One of the first things you learn about the Ainu language and the people who speak it is that the Japanese barely know about it.
"Most Japanese, consciously or unconsciously, feel that the Ainu people do not exist," Tomomi Sato told me. Sato is an authority on the Ainu language at the University of Hokkaido.
"The Ainu people do not have any meaning."
The public school curriculum mainly ignores Ainu, except to say it's a language that used to be spoken on the northern island of Hokkaido. There is no mention of it as a language that, in an earlier form, was probably spoken in Japan long before Japanese was.
Similarly, there's scant mention of when the ancestors of the Ainu people might have migrated to Japan — probably before the arrival of the ancestors of the Japanese.
If ordinary Japanese know anything about the Ainu, it's from folklore rituals staged for tourists in reconstructed Ainu villages.
"I don't think they were ever forbidden from speaking Ainu at home," Bugaeva told me. "It was their own choice, but it was pretty much a forced choice. We all want good for our children, right?"
Today, Bugaeva is a professor at Tokyo University of Science. She recently released an audio corpus of Ainu folklore.
Bugaeva hopes that this renewed interest in Ainu culture will encourage younger Ainu to learn the language, which hasn't been spoken conversationally since the 1950s.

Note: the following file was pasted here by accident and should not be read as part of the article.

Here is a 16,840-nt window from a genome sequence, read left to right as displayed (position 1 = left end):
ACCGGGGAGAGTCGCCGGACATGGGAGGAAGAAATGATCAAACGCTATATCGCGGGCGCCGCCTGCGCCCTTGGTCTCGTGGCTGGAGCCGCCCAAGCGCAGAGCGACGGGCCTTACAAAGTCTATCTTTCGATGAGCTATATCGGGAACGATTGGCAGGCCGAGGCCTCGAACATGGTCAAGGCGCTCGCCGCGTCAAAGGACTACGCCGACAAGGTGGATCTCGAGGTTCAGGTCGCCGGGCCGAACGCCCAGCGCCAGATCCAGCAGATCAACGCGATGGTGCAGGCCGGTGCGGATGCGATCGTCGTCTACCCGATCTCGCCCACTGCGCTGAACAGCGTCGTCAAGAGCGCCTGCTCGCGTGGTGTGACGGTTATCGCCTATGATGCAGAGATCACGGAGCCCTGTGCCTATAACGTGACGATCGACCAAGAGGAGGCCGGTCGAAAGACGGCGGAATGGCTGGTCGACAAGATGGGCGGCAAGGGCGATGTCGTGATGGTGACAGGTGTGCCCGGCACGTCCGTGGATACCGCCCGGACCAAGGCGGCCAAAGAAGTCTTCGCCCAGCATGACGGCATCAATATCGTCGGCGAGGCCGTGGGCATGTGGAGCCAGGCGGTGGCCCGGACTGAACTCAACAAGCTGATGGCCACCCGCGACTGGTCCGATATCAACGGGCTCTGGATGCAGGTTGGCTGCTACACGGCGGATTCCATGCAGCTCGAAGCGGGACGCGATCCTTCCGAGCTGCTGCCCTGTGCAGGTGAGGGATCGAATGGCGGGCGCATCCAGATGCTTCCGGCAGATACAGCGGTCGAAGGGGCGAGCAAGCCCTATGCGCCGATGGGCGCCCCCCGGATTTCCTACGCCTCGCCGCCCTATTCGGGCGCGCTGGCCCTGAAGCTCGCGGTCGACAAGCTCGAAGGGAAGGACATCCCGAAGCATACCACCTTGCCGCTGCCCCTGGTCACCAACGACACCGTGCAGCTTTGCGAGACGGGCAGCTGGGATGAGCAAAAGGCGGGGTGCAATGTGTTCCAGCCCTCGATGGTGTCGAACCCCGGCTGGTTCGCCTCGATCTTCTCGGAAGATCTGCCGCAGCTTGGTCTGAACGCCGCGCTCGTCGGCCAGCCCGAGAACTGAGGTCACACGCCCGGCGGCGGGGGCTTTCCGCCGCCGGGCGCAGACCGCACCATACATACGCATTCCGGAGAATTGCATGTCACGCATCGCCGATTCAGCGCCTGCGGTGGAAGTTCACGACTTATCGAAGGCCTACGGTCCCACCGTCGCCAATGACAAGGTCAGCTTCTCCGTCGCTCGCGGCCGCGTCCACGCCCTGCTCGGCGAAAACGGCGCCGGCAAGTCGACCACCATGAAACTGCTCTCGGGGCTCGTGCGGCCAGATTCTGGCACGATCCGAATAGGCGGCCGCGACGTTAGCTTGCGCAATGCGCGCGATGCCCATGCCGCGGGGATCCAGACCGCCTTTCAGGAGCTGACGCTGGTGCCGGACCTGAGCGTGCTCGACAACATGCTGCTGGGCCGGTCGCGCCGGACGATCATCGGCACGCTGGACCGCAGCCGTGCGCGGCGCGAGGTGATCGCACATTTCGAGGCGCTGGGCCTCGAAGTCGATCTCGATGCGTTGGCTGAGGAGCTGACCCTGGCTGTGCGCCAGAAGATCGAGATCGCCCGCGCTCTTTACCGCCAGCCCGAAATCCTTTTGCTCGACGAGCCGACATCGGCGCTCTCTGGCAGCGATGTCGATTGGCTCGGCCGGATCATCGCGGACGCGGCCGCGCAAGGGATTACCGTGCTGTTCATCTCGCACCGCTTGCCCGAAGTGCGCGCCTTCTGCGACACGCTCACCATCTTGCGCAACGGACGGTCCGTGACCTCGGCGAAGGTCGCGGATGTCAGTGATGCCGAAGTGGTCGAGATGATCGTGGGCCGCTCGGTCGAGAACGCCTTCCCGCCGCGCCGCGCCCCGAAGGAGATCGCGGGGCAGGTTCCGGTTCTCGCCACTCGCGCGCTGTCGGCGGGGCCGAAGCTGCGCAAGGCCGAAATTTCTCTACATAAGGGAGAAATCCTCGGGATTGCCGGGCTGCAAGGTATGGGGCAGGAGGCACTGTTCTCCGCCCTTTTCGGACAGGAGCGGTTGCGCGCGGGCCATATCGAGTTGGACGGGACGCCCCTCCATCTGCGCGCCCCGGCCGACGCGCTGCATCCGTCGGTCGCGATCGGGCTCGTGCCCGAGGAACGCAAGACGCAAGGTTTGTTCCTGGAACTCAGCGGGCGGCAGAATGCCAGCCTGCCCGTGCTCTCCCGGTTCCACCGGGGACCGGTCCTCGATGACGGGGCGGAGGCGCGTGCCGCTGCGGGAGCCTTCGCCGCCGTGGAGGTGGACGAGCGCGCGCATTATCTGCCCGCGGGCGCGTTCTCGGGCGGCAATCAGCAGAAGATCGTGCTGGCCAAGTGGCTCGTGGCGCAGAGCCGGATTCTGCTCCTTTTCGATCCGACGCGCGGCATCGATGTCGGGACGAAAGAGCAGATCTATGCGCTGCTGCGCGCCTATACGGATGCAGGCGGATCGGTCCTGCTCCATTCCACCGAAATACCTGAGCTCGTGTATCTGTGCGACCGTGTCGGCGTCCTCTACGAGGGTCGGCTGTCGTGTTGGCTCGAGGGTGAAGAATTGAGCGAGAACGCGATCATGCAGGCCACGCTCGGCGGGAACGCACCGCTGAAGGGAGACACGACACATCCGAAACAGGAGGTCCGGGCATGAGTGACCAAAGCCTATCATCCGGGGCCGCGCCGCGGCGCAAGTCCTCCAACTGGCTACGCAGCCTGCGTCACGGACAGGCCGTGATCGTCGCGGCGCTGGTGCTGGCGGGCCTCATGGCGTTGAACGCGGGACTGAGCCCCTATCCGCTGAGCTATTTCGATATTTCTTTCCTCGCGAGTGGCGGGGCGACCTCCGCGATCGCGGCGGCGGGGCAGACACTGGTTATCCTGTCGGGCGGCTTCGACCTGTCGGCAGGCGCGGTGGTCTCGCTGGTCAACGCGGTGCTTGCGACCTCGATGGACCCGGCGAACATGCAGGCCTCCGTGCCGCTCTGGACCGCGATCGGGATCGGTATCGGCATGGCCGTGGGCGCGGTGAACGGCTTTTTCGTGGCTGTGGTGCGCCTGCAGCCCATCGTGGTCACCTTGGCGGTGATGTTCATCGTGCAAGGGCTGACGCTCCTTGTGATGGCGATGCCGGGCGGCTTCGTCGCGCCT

00:10 What my friend Yuki learned about the Ainu at school.
1:35 The stylized, unconversational sound of Ainu today.
Courtesy of Anna Bugaeva
2:37 Anna Bugaeva knew from an early age she'd be a linguist.
3:40 Anna finds her mentor.
4:32 Sapporo: beer, winter sports and Ainu.
6:09 "The Ainu people do not have any meaning."
6:30 A language isolate.
7:50 Anna recorded 15 Ainu folktales recalled by Ita Oda, one of the last really fluent Ainu speakers.
8:40 "Half of the time I would go to the hospital to work with her."
10:30 Is folklore a touristic trap that makes outsiders feel good about the richness of this culture? Or is the folklore so powerful to the Ainu that they can recall lengthy poems and stories in their entirety?
12:46 Kenji and Maki Sekine are trying to bring back Ainu by raising their daughter to speak it.
15:00 For Koichi Kaizawa the land comes first for the Ainu. Without land, there is no place where the language can thrive.
18:35 Anna's own children: "They have never lived in Russia but they speak Russian becasue they had a chance to speak it with their parents. They will not get punished for that."
20:25 The Japanese "are not homogenous at all but nobody talks about it."
20:45 The Ainu and Japanese languages are not related.
21:00 One Ainu word that includes all the elements necessary to complete a sentence.
23:00 The World in Words' live podcast recording is June 21 at the New York Public Library. Reserve your free tickets here.
23:37 The answer to our latest NEH funder accent quiz.
Music heard in the podcast
00:00 Podington Bear: "Dramamine"
2:43 Adam Selzer: "Pluck and Bounce"
6:19 Unsettling Scores: "Cathaedrabysmal"
12:23 Adam Selzer: "Ripple"
20:00 (morse): "J, Volume II"
22:17 Alexander Boyes: "The Resolution of Mr Clouds"